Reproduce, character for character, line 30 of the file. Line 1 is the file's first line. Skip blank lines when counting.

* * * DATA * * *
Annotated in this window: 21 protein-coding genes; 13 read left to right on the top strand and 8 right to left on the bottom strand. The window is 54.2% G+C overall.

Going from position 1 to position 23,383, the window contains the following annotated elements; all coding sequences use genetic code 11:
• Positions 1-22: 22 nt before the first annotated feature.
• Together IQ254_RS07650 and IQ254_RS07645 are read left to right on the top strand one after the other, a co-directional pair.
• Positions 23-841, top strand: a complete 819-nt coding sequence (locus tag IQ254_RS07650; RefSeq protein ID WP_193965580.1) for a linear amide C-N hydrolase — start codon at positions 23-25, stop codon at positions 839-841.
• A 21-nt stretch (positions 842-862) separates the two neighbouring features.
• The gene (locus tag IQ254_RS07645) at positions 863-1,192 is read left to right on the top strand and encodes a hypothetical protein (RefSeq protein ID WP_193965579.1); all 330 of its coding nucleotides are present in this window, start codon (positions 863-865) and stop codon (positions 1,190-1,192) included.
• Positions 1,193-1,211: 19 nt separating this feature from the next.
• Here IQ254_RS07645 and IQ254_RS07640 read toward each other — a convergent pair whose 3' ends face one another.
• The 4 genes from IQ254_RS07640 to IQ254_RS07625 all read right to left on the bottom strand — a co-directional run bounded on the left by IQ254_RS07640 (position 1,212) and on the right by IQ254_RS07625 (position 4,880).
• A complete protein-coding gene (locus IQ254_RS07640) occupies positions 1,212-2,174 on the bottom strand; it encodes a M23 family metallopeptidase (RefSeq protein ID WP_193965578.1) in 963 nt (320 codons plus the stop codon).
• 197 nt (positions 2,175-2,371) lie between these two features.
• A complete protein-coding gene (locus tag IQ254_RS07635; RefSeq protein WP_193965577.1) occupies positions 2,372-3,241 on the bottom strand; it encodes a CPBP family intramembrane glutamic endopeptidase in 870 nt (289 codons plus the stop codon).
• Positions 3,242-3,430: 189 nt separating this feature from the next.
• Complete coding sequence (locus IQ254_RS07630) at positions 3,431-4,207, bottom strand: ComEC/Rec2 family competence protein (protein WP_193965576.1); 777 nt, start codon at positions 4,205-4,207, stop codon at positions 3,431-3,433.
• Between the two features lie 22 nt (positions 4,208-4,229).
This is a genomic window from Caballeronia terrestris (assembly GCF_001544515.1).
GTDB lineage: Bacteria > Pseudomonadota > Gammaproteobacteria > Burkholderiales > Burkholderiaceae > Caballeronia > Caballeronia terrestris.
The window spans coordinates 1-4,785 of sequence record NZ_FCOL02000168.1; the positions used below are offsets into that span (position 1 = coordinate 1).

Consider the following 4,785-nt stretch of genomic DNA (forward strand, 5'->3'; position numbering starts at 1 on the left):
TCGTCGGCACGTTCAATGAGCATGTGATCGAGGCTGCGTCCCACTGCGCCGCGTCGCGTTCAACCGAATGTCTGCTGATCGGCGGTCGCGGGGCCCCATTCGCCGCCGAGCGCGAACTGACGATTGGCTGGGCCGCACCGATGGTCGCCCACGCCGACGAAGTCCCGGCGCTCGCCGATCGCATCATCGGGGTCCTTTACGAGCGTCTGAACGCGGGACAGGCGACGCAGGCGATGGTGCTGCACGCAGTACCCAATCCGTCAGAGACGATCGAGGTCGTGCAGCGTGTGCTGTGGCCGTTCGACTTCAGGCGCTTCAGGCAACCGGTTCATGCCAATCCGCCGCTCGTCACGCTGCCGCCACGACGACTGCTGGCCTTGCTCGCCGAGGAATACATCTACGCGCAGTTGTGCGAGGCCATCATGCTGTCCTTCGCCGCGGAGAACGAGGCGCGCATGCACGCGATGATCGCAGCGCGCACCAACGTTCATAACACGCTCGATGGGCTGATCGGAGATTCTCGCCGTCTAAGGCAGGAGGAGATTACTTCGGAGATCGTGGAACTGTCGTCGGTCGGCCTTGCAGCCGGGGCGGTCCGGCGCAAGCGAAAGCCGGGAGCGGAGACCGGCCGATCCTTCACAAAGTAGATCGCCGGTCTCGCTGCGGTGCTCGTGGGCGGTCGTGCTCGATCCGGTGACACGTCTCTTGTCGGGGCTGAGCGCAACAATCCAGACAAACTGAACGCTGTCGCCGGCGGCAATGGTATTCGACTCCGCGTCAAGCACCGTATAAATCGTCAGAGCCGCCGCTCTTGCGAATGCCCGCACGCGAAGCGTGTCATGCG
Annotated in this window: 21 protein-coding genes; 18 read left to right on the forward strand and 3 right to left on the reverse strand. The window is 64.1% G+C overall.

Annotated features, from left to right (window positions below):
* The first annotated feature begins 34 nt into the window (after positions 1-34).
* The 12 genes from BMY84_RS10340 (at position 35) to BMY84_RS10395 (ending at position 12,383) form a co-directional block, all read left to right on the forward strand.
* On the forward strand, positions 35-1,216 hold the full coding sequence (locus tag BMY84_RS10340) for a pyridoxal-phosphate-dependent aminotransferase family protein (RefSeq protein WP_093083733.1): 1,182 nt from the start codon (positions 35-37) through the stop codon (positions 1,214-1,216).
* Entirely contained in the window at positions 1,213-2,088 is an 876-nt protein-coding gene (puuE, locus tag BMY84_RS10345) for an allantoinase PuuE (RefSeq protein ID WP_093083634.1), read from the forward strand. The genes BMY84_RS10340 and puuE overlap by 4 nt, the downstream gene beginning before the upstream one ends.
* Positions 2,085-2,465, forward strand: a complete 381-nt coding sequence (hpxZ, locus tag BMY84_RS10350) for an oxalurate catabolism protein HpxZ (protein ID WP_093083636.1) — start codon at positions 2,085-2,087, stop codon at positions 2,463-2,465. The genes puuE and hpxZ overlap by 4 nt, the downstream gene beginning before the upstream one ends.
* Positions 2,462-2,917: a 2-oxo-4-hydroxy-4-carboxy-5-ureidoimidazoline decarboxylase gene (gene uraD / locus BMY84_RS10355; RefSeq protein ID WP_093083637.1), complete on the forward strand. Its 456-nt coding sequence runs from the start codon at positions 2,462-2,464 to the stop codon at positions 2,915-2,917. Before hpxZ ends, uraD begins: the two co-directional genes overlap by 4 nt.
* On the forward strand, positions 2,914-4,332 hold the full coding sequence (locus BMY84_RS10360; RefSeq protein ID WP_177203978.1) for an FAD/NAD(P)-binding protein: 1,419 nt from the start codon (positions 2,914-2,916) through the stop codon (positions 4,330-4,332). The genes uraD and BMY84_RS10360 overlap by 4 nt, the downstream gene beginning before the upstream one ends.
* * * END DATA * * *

* On the forward strand, positions 2,914-4,332 hold the full coding sequence (locus BMY84_RS10360; RefSeq protein ID WP_177203978.1) for an FAD/NAD(P)-binding protein: 1,419 nt from the start codon (positions 2,914-2,916) through the stop codon (positions 4,330-4,332). The genes uraD and BMY84_RS10360 overlap by 4 nt, the downstream gene beginning before the upstream one ends.